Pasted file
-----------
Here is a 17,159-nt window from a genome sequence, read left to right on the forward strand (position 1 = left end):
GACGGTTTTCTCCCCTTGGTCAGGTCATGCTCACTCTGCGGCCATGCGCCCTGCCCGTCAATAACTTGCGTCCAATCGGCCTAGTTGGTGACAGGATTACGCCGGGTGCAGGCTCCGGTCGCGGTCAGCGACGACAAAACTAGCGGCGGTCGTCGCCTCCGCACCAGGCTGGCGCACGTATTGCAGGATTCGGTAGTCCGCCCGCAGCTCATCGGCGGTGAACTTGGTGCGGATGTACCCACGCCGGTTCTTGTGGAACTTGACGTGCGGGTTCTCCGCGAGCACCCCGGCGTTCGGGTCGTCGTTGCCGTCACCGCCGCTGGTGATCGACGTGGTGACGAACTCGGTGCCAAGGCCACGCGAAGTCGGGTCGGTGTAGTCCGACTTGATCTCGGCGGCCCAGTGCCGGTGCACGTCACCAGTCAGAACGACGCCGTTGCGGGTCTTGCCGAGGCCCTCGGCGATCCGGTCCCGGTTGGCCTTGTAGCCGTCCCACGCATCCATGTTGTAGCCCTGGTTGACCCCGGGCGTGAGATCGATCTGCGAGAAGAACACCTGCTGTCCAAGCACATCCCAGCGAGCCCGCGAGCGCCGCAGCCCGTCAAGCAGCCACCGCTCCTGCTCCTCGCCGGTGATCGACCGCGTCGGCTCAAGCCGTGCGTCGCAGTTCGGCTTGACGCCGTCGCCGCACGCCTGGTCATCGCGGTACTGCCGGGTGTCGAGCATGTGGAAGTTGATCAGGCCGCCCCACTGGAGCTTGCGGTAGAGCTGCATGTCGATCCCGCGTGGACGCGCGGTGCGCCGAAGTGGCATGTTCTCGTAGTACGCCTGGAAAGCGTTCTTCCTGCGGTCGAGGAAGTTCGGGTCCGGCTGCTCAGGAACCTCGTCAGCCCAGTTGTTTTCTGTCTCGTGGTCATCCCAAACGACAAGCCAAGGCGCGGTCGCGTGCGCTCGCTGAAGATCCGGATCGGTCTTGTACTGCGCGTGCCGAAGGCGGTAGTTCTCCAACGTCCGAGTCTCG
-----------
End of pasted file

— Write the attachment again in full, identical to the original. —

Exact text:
Here is a 17,159-nt window from a genome sequence, read left to right on the forward strand (position 1 = left end):
GACGGTTTTCTCCCCTTGGTCAGGTCATGCTCACTCTGCGGCCATGCGCCCTGCCCGTCAATAACTTGCGTCCAATCGGCCTAGTTGGTGACAGGATTACGCCGGGTGCAGGCTCCGGTCGCGGTCAGCGACGACAAAACTAGCGGCGGTCGTCGCCTCCGCACCAGGCTGGCGCACGTATTGCAGGATTCGGTAGTCCGCCCGCAGCTCATCGGCGGTGAACTTGGTGCGGATGTACCCACGCCGGTTCTTGTGGAACTTGACGTGCGGGTTCTCCGCGAGCACCCCGGCGTTCGGGTCGTCGTTGCCGTCACCGCCGCTGGTGATCGACGTGGTGACGAACTCGGTGCCAAGGCCACGCGAAGTCGGGTCGGTGTAGTCCGACTTGATCTCGGCGGCCCAGTGCCGGTGCACGTCACCAGTCAGAACGACGCCGTTGCGGGTCTTGCCGAGGCCCTCGGCGATCCGGTCCCGGTTGGCCTTGTAGCCGTCCCACGCATCCATGTTGTAGCCCTGGTTGACCCCGGGCGTGAGATCGATCTGCGAGAAGAACACCTGCTGTCCAAGCACATCCCAGCGAGCCCGCGAGCGCCGCAGCCCGTCAAGCAGCCACCGCTCCTGCTCCTCGCCGGTGATCGACCGCGTCGGCTCAAGCCGTGCGTCGCAGTTCGGCTTGACGCCGTCGCCGCACGCCTGGTCATCGCGGTACTGCCGGGTGTCGAGCATGTGGAAGTTGATCAGGCCGCCCCACTGGAGCTTGCGGTAGAGCTGCATGTCGATCCCGCGTGGACGCGCGGTGCGCCGAAGTGGCATGTTCTCGTAGTACGCCTGGAAAGCGTTCTTCCTGCGGTCGAGGAAGTTCGGGTCCGGCTGCTCAGGAACCTCGTCAGCCCAGTTGTTTTCTGTCTCGTGGTCATCCCAAACGACAAGCCAAGGCGCGGTCGCGTGCGCTCGCTGAAGATCCGGATCGGTCTTGTACTGCGCGTGCCGAAGGCGGTAGTTCTCCAACGTCCGAGTCTCG